"Despite the success of other social media venues such as Facebook, Twitter and Flickr, blog readership has increased steadily and is expected to continue on an upward path,” the Blogosphere report says. ”Just over half of U.S. Internet users are now reading blogs at least once a month, and this percentage will climb to 60 per cent in the next four years. The main drivers behind these increases are the prevalence of blogs in the mainstream media, the increased use of blogs for corporate marketing and easy-to-use personal blogging platforms." It’s interesting to note that the true growth of blogging is not coming from individuals using this empowered publishing platform to share their insights with the world. The credibility and growth from blogs moving forward seems to be coming from the mainstream media’s desire to have a cheaper, faster and near-real-time platform to distribute their content.

Blogs are (and will become) a mainstream media platform.

In February 2006, I wrote a blog post titled, A Blog Is Like Lemmy From Motorhead. The point of it? I wrote: "A blog is the glory of a personal voice – warts and all. That is why people are gravitating toward them. Deep down, we want companies to speak our language. We’re tired of jargon. We’re zoning out when we hear phrases like ‘best of breed’ or ‘end to end solution.’ We want to know that business cares about us and treasures our loyalty. We want more… and we’re starting with a conversation that has a human voice behind it … warts and all."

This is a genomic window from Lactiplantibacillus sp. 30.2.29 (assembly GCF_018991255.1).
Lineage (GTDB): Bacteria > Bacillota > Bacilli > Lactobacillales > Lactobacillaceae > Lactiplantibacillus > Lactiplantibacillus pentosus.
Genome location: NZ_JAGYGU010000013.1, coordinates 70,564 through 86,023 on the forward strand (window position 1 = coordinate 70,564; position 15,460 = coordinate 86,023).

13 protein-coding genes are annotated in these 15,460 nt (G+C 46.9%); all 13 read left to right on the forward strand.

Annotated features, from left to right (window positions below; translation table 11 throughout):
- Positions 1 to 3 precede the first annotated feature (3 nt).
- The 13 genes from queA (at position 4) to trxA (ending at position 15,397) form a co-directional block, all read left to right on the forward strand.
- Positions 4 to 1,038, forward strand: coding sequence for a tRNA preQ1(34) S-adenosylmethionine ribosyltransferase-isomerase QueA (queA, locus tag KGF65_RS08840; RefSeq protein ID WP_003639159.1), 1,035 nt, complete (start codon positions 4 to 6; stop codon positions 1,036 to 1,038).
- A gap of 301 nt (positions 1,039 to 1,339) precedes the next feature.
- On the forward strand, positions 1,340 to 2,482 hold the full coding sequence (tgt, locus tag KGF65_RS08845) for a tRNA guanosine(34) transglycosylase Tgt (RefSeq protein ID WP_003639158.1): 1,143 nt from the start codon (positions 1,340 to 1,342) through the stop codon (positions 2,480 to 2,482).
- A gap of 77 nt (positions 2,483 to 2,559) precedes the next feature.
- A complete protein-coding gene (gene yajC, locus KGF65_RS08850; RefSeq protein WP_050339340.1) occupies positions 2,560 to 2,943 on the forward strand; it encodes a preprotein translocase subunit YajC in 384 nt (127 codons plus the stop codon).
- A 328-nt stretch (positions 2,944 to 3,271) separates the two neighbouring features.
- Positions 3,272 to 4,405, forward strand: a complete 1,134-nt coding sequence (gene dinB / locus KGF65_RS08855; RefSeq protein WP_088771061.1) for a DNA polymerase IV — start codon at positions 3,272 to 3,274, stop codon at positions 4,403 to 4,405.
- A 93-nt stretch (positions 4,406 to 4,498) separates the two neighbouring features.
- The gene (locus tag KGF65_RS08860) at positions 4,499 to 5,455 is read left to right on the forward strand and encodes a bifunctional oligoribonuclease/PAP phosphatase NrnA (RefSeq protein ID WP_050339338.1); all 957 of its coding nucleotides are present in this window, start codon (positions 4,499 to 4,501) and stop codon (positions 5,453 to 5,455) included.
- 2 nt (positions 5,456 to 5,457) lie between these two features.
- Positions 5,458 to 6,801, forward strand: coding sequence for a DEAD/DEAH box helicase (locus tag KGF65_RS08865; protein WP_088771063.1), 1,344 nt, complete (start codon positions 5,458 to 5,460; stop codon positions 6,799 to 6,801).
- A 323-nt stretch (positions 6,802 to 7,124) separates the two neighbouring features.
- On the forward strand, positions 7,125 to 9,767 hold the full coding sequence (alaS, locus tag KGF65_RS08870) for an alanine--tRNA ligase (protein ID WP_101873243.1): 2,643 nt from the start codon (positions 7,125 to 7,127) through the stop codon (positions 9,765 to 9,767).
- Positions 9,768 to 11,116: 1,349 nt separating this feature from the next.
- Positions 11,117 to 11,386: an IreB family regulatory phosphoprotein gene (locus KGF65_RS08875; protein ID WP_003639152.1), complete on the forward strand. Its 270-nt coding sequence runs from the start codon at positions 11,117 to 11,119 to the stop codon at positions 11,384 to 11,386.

That world is quickly leaving us as blogs become almost indecipherable from a mass media news website.

The Blogosphere report goes on to say: "The number of blog creators is also expected to climb, though not as steeply as that of blog readers. For many people, the appeal of blogging is not as intense as it was when blogs were the leading form of social media. Today, people have many other social tools at their disposal, and some of them are more fun and less labour-intensive than blogs. Facebook offers most of the capabilities of blogs; users post frequent updates that can include photos, videos and links. To give an idea of how blogging stacks up against social network usage, there will be 26 million bloggers in the U.S. by the end of 2010 compared with about 150 million Facebook users. …Nevertheless, overall blogging rates will inch upward. The biggest factors driving the increase are the ease of use of blogging platforms and the growing comfort level with blog reading among U.S. Internet users. Blogs with broad reach – whether media blogs, corporate blogs or influential technology or celebrity blogs – are creating a culture in which blogging is accepted as an integral part of the media landscape."